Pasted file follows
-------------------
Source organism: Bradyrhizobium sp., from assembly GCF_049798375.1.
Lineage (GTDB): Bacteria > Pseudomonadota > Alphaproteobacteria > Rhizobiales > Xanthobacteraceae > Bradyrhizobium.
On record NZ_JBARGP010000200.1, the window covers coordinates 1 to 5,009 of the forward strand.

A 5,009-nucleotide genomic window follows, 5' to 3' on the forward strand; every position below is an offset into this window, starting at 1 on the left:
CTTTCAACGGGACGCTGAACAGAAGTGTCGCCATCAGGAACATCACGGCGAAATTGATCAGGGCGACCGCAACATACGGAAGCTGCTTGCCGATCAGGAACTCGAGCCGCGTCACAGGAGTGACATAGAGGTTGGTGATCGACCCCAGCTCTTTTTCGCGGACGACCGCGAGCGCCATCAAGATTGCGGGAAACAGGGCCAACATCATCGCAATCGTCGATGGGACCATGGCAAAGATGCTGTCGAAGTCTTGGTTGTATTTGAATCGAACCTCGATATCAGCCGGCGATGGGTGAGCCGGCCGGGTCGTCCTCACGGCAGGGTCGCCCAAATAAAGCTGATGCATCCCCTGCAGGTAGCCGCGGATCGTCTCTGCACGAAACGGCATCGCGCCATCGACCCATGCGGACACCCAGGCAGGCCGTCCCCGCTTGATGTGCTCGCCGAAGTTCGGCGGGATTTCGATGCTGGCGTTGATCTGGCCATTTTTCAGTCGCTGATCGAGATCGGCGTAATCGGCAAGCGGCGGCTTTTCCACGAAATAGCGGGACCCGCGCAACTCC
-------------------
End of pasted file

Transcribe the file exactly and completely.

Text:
Source organism: Bradyrhizobium sp., from assembly GCF_049798375.1.
Lineage (GTDB): Bacteria > Pseudomonadota > Alphaproteobacteria > Rhizobiales > Xanthobacteraceae > Bradyrhizobium.
On record NZ_JBARGP010000200.1, the window covers coordinates 1 to 5,009 of the forward strand.

A 5,009-nucleotide genomic window follows, 5' to 3' on the forward strand; every position below is an offset into this window, starting at 1 on the left:
CTTTCAACGGGACGCTGAACAGAAGTGTCGCCATCAGGAACATCACGGCGAAATTGATCAGGGCGACCGCAACATACGGAAGCTGCTTGCCGATCAGGAACTCGAGCCGCGTCACAGGAGTGACATAGAGGTTGGTGATCGACCCCAGCTCTTTTTCGCGGACGACCGCGAGCGCCATCAAGATTGCGGGAAACAGGGCCAACATCATCGCAATCGTCGATGGGACCATGGCAAAGATGCTGTCGAAGTCTTGGTTGTATTTGAATCGAACCTCGATATCAGCCGGCGATGGGTGAGCCGGCCGGGTCGTCCTCACGGCAGGGTCGCCCAAATAAAGCTGATGCATCCCCTGCAGGTAGCCGCGGATCGTCTCTGCACGAAACGGCATCGCGCCATCGACCCATGCGGACACCCAGGCAGGCCGTCCCCGCTTGATGTGCTCGCCGAAGTTCGGCGGGATTTCGATGCTGGCGTTGATCTGGCCATTTTTCAGTCGCTGATCGAGATCGGCGTAATCGGCAAGCGGCGGCTTTTCCACGAAATAGCGGGACCCGCGCAACTCC